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  1. Amazon EC2: Dealing with ephemeral servers

    February 15th, 2008 - Category: Cloud Computing | 2 Comments »

    Amazon‘s Elastic Compute Cloud (EC2) is Amazon’s pay-as-you-go server rental outfit. Using various APIs, developers can easily launch new server instances from disk images. Launching an image typically takes only about a minute, so this is a very convenient way of scaling a web application.

    However, EC2 has some design peculiarities that need to be taken into account when you build your application. Using EC2 to deploy web applications has particular challenges.

    First of all, EC2 servers (or instances, as Amazon calls them) can fail at any moment. Of course, this applies to any server at any time, but losing an EC2 instance is particularly bad because you lose any data stored on the server’s local disk. If a regular, physical server crashes, you will usually be able to extract data from the hard drive. Not so with EC2. How often this actually happens is not well established, but it clearly does happen.

    Secondly, EC2 servers have dynamic IP addresses. Amazon does not currently offer static IPs. At first blush, this looks like a severe limitation. How do you set up DNS records if you only have dynamic IPs? How do you configure load balancers if you don’t know the addresses of the backend servers?

    (Another complication, which I won’t deal with here, is that EC2 instances boot up with no data on their hard drive except what you’ve put into the disk image.)

    Are these complications fatal to the idea of deploying web applications on EC2? The ephemeral nature of EC2 instances does admittedly take a little time to get used to. But when you do, the idea is liberating. By treating servers as potentially short-lived, volatile entities, you end up with a design where redundancy and scalability is integral.

    At Kalibera, we’ve set up a self-organizing system of EC2 instances based on dynamic, round-robin DNS and the load balancer Nginx.

    The first thing to get used to is dynamic DNS. To deploy web applications entirely within EC2, you really need a DNS provider that lets you update records via an API. We use Nettica for this purpose, and their service works well. When one of our EC2 instances boots up, it immediately adds a DNS record for its dynamic IP to a special-purpose internal domain (such as mydomain.test). The point of this is let any EC2 instance easily obtain a list of the servers in the cluster. (My initial idea was to use JGroups for this, but Amazon doesn’t support IP multicast). Once all instances have each other’s IP addresses, they can monitor each other for failure and coordinate tasks such as load balancing.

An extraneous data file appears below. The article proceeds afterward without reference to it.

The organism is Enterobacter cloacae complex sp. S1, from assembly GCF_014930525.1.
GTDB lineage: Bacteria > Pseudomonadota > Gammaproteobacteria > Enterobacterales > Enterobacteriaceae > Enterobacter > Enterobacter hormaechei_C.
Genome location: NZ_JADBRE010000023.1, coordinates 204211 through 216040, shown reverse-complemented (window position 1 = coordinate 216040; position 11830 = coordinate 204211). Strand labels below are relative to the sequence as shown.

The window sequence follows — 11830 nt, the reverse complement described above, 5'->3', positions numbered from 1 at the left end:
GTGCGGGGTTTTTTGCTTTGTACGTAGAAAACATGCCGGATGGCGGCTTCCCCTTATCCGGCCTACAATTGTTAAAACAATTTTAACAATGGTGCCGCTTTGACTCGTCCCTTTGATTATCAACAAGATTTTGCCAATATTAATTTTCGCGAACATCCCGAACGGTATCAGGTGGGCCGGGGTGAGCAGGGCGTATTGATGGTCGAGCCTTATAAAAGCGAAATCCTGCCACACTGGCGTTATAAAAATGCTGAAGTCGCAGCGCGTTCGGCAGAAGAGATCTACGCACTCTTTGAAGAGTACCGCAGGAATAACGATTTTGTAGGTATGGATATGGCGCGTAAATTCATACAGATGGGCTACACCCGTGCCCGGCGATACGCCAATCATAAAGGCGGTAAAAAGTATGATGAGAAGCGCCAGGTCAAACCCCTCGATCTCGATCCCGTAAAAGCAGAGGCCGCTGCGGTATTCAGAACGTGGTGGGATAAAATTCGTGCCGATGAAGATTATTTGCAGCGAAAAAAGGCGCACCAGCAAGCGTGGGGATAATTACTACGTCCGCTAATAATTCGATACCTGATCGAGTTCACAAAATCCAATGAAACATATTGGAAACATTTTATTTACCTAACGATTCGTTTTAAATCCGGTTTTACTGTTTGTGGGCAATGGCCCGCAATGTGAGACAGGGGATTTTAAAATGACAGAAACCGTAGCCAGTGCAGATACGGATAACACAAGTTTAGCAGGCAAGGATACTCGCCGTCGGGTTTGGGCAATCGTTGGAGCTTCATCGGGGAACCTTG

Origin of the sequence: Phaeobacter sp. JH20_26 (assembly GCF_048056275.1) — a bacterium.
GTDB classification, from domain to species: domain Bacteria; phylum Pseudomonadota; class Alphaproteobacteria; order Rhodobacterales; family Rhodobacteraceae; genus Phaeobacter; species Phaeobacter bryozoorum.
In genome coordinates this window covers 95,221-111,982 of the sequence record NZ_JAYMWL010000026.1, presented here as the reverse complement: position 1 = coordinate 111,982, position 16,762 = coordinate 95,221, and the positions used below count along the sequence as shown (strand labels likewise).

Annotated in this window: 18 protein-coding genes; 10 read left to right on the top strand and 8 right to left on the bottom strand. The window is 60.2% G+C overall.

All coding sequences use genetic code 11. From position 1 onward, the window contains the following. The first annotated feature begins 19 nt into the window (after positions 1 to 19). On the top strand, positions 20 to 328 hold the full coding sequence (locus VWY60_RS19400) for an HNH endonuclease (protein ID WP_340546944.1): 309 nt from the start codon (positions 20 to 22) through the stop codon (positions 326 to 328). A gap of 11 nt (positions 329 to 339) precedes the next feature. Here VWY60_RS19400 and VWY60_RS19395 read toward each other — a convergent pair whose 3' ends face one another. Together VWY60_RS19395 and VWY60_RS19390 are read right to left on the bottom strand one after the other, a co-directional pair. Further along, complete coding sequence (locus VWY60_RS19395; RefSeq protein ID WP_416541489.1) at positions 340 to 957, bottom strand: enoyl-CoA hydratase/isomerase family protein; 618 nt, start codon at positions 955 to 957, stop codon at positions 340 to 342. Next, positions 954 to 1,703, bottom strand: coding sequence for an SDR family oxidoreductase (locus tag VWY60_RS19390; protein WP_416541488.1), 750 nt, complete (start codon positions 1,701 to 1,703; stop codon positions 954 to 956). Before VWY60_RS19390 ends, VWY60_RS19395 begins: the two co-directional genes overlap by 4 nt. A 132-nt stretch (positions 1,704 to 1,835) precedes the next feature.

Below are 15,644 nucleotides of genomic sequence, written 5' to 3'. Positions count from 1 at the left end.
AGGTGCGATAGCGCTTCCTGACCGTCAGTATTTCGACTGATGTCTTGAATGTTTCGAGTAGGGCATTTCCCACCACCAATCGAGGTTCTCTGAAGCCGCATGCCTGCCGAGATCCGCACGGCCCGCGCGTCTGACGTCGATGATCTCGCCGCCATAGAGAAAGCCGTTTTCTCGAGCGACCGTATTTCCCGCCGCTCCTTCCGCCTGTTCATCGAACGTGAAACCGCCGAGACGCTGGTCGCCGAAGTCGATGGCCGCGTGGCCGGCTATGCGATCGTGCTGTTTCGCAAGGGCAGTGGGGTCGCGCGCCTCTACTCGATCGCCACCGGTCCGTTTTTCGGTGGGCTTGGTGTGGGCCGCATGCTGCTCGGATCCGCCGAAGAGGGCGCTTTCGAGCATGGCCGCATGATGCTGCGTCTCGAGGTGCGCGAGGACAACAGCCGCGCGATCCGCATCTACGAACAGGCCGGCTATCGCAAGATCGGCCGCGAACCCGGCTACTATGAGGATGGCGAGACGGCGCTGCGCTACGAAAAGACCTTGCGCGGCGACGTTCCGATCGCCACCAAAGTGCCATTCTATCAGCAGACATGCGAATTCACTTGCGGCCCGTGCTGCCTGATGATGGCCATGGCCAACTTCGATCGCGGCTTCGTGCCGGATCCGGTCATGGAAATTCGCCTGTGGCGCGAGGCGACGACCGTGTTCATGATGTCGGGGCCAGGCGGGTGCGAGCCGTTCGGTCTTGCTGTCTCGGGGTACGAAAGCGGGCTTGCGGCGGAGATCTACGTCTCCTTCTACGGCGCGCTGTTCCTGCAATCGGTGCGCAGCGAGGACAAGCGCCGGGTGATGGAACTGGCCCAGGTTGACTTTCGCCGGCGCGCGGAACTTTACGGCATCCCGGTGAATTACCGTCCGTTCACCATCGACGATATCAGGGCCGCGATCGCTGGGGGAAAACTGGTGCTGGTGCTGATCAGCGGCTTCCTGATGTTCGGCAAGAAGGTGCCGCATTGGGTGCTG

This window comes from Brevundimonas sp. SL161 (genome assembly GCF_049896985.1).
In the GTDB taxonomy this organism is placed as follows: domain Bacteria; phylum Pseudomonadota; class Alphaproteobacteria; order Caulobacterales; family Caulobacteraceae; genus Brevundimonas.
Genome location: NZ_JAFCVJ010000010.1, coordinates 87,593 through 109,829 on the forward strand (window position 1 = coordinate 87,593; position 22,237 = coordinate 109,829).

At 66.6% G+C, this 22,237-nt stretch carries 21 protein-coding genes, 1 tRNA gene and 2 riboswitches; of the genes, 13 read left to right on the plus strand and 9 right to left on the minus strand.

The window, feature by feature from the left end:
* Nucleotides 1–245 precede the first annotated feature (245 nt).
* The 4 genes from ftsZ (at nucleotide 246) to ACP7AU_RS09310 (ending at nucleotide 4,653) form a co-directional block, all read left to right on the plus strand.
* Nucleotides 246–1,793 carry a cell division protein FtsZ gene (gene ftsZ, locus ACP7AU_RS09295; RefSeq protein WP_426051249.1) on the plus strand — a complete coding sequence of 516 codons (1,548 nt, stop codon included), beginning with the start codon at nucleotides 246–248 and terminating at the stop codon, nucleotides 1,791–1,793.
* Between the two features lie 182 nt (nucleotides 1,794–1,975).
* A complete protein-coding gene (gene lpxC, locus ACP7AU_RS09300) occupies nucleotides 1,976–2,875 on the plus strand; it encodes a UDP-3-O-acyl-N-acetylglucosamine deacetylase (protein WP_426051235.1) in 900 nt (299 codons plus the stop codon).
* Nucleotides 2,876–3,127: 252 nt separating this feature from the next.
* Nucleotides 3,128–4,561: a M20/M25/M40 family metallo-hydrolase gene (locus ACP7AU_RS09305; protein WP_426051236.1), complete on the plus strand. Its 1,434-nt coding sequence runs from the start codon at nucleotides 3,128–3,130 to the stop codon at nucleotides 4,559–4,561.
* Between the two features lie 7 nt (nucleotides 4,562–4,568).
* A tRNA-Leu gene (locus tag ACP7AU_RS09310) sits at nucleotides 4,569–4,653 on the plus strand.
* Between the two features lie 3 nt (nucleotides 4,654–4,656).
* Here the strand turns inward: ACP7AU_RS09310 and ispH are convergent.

Load balancing
    Instances that are configured to run as load balancers also add a DNS record for the domain they’re set to balance. Importantly, multiple records are added for each domain. In our setup, we let every instance be a load balancer for every other instance. The time-to-live (TTL) is set as short as possible, to let instances disappear from DNS quickly in cases of failure. With this setup, browsers distribute requests between the registered load balancers in round-robin fashion.

    Since the list of backend servers can change at any time, it’s convenient to use a load balancer that can reload its configuration without a restart. We’ve settled on Nginx, a light-weight web server which takes about five minutes to configure. It supports load balancing and failover, and scales well.

    So what happens when an instance dies? If the instance is a backend server, Nginx will detect the failure and stop forwarding requests. If the instance is a load balancer, the problem is more serious. We now have DNS entries pointing to a dead server. However, instances monitor each other, so the failure will be detected and the invalid DNS record will be deleted almost immediately. Because we’ve set a short TTL, the now-invalid DNS record expires within a few minutes. Not every client will respect the DNS timeout, but most will. And anyway, more than one server is registered for any domain, so the client can choose another server. Again, clients behave a little differently, but this works decently overall.

    The real beauty of this setup becomes apparent when we need to scale up or down. Scaling up just means adding more EC2 instances. As they boot up, they register in DNS, and are added to the cluster automatically, with zero configuration. Scaling down just means terminating instances (we actually do it a little more cleanly, but the principle is the same). Testing and roll-out of new versions is suddenly a lot easier too.

    What initially seemed to me to be severe limitations in EC2 have turned out to be strengths. Every server can fail. EC2 forces you to confront this fact with a little more seriousness than you might with traditional setups. The scalability and redundancy that comes out of that is liberating indeed.

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